The weathered planks and sharp angles of tobacco barns have shaped the Southern Maryland landscape for centuries. Now, with the barns falling down from neglect or razed for development, a national preservation group has designated them among the nation's most endangered historic places.

The nonprofit National Trust for Historic Preservation yesterday included the tobacco barns of Calvert, Charles and St. Mary's counties, as well as those in Anne Arundel and Prince George's, on its annual list of endangered sites. Also on the list: a shuttered Pennsylvania mill that forged steel to build the Golden Gate Bridge and the Empire State Building; a California ranch that was the final home of the legendary racehorse Seabiscuit; and the entire state of Vermont, in an effort to block the expansion of Wal-Mart stores there.

National Trust officials said being on the list is no guarantee of survival, but it improves a site's chances of getting preservation grants and other funding and challenges people to come up with creative ideas. Since the list started in 1988, only one site -- the Mapes Hotel in Reno, Nev. -- has been wiped out completely, the organization said.

"That's incredible -- that's terrific," said Teresa Wilson of St. Mary's County, who asked preservationists in Southern Maryland to help her nominate the barns. "We were on the edge of our seats."

Richard Moe, president of the National Trust, owns a weekend home in Calvert County. He acknowledges a soft spot for the barns, some of them collapsing into little more than a heap of rough wood, a few others well-maintained with their silhouettes freshly painted red. He said he's always finding another one, on some winding back road, that he has never seen before.

"I think more than any other thing, they define Southern Maryland's rural nature," he said. "That's what people love about the place."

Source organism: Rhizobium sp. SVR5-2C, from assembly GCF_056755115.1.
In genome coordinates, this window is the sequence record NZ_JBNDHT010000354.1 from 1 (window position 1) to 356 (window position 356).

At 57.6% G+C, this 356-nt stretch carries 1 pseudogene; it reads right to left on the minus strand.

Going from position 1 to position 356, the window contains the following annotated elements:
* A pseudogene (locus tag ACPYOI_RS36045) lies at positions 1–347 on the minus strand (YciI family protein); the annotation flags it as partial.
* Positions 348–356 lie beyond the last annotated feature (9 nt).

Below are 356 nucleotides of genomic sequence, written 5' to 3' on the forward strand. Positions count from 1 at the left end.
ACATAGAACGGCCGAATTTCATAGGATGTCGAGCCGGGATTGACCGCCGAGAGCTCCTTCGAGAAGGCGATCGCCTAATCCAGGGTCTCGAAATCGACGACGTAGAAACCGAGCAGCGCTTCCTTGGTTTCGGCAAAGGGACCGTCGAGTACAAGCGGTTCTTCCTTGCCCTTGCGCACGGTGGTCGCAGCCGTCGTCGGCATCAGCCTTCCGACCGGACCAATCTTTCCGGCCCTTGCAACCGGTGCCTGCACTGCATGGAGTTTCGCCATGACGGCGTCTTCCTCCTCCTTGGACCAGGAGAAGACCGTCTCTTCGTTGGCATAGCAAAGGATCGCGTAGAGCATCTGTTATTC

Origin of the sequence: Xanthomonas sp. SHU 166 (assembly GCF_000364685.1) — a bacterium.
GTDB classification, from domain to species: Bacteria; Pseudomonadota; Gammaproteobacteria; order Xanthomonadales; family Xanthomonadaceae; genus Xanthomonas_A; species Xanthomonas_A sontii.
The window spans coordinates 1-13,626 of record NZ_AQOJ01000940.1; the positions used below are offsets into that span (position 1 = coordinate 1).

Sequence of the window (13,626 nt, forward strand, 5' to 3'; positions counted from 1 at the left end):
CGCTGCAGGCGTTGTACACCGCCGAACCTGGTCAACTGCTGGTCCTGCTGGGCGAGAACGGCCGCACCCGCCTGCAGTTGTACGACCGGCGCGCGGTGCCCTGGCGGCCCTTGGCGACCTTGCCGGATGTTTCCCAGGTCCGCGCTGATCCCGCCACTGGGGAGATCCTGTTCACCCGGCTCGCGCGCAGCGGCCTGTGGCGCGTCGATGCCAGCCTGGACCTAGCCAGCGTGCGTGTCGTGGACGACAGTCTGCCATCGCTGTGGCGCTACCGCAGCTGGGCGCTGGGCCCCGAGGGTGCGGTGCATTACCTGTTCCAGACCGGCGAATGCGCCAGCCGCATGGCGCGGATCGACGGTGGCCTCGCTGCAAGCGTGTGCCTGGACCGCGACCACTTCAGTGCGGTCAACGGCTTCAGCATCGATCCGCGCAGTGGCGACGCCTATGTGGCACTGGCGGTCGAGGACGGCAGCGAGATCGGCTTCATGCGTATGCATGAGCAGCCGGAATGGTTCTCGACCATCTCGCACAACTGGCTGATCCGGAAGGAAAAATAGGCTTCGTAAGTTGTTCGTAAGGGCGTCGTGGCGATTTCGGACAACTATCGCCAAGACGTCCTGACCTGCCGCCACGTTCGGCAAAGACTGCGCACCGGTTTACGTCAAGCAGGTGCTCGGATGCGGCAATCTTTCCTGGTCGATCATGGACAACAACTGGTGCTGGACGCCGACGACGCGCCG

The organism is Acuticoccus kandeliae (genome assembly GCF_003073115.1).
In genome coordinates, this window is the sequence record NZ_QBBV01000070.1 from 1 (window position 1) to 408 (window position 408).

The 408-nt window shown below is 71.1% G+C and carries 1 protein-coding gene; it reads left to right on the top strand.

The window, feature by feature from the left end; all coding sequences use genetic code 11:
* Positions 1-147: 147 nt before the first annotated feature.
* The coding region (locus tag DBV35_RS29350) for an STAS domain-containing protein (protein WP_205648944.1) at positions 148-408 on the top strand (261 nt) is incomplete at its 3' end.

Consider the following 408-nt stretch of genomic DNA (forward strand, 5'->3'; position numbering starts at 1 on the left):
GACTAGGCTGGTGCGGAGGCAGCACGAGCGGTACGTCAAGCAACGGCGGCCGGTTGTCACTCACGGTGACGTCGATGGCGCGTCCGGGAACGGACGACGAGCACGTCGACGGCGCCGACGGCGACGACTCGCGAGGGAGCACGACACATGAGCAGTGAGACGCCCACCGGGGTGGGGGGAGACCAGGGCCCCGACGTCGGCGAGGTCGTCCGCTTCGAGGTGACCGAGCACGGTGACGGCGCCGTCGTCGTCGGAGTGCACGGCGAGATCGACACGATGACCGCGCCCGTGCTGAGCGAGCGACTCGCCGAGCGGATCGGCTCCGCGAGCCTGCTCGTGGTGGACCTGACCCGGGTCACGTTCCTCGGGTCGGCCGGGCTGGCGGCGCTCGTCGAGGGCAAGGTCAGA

Tobacco had been the heart of Southern Maryland agriculture since the 17th century. The farms sprawled across the landscape with their drafty, open barns designed for air-curing the leaf. But since 2001, a state-sponsored buyout program for tobacco farmers has transformed those farms, as owners switch to other crops.

So for now, thousands of barns drift into obsolescence, some used for storage, some empty and battered by wind and rain. When the land can be sold and developed -- under the buyout program, it must be kept for agricultural uses for a decade -- the barns will face a more immediate crisis.

Because the barns face a variety of threats, from bulldozers to termites, there won't be any single solution, Wilson said. She and other preservationists say they have plans: They'll apply for grants and they hope to start a fund to pay for renovating or moving barns. They'll spread the word through a Web site, perhaps, and raise awareness through a photography or other art exhibit. They could send information to farm owners about ways to keep their barns standing.

Other local sites have benefited from the National Trust's list. In 2000, Abraham Lincoln's Retreat in Northwest Washington was listed as endangered. Since then millions of dollars have been raised, and restoration began this winter. The Chesapeake Bay Skipjack Fleet was listed in 2002; only 15 of the boats designed for oystering were left on the bay.

The National Trust brought visibility and fundraising help to the Chesapeake Bay Maritime Museum in St. Michaels, Md., which now has the money to pay for an apprenticeship program, said John Valliant, president of the museum. "It's been a tremendous help," he said.

National Trust officials said the list this year includes several places that are facing immediate risk. The abandoned wooden buildings of the Elkmont Historic District in the Great Smoky Mountains National Park in Tennessee could be demolished. The owner of the Madison-Lenox Hotel in Detroit wants to knock it down for a parking lot. Historic Cook County Hospital in Chicago could be taken down, too.

Some sites, such as the tobacco barns, are fading through neglect. The Bethlehem Steel Plant, later known as Bethlehem Works, a symbol of the country's industrial age, is rusting away in Pennsylvania. Ridgewood Ranch in California, Seabiscuit's final home, is in trouble because its owners don't have the money to take care of all the buildings, the National Trust said.

The barns are Moe's favorite this year, he said. "You can't save every single one of them," he said, "but we want to raise public awareness of the threat to these barns so people who own them will take steps to preserve them, and others will want to help."

Since the 17th-century Maryland barns, like Stephen Reeves' in Chaptico, were used to cure tobacco. Years of weather have not been kind to this old tobacco barn -- or the Old Glory attached to its side -- in a field off Route 5 near New Market. Preservationists hope they'll be able to spread the message that these historic structures should be saved for future generations.